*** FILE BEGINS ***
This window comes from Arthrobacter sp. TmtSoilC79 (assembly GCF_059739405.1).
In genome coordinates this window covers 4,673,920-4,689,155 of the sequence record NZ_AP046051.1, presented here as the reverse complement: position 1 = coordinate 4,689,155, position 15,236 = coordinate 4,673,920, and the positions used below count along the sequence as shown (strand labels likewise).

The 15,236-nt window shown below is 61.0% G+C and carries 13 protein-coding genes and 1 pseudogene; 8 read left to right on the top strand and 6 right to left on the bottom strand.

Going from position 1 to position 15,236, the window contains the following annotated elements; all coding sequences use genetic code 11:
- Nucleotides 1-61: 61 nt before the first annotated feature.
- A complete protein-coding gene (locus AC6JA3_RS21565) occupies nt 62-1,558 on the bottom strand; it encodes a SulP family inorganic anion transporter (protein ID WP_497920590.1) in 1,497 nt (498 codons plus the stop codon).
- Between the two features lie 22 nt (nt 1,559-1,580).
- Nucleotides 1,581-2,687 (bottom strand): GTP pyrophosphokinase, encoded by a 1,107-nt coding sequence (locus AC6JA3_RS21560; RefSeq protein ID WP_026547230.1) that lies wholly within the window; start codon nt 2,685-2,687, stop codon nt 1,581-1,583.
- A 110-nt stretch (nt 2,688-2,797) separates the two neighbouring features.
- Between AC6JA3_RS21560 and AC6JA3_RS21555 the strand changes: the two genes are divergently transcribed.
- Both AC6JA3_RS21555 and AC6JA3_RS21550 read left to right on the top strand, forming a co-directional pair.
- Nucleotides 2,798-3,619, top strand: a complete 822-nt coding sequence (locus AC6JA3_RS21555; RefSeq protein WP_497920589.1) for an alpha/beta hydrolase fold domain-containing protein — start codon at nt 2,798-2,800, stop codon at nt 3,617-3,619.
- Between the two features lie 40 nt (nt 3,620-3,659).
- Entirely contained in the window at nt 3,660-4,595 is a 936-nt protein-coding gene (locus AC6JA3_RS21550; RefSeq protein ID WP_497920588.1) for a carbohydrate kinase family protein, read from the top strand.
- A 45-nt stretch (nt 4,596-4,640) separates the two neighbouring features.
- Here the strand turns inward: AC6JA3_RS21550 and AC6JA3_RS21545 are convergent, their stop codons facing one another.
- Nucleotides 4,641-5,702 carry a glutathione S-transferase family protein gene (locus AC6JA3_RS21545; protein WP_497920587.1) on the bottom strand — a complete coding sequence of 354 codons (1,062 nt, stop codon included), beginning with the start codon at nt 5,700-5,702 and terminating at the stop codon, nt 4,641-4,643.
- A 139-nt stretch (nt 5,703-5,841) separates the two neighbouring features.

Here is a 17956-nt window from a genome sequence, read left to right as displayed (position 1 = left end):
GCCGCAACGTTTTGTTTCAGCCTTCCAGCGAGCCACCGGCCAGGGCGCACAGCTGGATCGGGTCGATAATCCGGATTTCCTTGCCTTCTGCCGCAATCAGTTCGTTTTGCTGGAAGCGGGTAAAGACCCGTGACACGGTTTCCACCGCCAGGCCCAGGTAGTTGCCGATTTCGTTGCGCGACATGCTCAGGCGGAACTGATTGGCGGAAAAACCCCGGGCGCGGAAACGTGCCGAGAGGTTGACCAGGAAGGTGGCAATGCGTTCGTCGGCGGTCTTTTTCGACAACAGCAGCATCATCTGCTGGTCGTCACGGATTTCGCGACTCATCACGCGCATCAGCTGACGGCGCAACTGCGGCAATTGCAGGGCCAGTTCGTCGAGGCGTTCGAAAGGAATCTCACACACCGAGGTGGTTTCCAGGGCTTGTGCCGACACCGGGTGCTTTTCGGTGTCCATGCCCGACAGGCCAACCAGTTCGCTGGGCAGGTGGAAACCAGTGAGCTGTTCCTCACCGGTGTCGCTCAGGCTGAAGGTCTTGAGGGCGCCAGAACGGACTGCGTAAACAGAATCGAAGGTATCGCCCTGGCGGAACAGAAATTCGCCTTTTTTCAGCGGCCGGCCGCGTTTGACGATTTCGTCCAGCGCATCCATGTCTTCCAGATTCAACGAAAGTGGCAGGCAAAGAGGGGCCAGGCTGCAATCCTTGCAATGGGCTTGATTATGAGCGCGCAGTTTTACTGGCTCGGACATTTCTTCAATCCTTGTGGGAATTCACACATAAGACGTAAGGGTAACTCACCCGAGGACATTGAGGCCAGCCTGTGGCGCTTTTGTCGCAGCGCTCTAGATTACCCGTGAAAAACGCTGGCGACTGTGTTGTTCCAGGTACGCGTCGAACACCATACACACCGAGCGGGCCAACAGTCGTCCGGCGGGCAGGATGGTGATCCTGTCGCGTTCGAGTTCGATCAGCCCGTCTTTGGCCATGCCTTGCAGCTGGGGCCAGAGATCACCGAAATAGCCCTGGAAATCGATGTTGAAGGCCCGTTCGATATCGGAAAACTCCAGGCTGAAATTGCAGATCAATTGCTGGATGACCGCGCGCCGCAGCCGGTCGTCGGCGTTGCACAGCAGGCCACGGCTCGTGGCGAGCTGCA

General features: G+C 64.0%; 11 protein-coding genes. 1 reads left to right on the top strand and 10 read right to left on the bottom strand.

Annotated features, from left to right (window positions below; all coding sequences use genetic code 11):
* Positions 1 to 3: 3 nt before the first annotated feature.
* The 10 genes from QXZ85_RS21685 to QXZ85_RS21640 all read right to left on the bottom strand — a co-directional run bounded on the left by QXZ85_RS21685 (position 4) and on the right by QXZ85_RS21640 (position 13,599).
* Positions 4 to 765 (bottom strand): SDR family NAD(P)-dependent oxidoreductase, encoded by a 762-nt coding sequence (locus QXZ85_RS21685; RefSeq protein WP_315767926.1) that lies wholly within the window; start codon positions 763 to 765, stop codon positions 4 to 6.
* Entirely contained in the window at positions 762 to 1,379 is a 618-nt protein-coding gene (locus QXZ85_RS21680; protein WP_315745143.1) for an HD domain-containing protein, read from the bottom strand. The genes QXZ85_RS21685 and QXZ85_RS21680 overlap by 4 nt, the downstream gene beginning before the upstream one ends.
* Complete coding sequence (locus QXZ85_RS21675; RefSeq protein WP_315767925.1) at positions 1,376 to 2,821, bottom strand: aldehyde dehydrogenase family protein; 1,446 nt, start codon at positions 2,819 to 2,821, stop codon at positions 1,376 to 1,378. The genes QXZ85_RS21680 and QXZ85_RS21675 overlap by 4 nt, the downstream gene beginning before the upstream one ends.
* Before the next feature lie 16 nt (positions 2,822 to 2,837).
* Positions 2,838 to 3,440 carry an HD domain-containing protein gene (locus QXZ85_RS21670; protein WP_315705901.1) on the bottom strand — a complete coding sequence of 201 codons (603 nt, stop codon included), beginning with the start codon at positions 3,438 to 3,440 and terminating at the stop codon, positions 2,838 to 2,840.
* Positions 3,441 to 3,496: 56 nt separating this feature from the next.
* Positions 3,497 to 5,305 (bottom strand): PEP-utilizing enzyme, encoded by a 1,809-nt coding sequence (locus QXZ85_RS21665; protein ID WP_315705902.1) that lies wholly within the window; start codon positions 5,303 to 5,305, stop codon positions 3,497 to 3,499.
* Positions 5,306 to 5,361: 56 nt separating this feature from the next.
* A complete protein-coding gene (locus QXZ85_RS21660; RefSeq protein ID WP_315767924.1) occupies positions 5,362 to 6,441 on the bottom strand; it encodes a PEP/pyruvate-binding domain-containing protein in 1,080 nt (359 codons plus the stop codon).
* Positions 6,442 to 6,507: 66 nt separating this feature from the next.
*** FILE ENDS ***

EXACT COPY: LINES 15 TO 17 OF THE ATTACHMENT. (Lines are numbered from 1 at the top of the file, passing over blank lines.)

- A 45-nt stretch (nt 4,596-4,640) separates the two neighbouring features.
- Here the strand turns inward: AC6JA3_RS21550 and AC6JA3_RS21545 are convergent, their stop codons facing one another.
- Nucleotides 4,641-5,702 carry a glutathione S-transferase family protein gene (locus AC6JA3_RS21545; protein WP_497920587.1) on the bottom strand — a complete coding sequence of 354 codons (1,062 nt, stop codon included), beginning with the start codon at nt 5,700-5,702 and terminating at the stop codon, nt 4,641-4,643.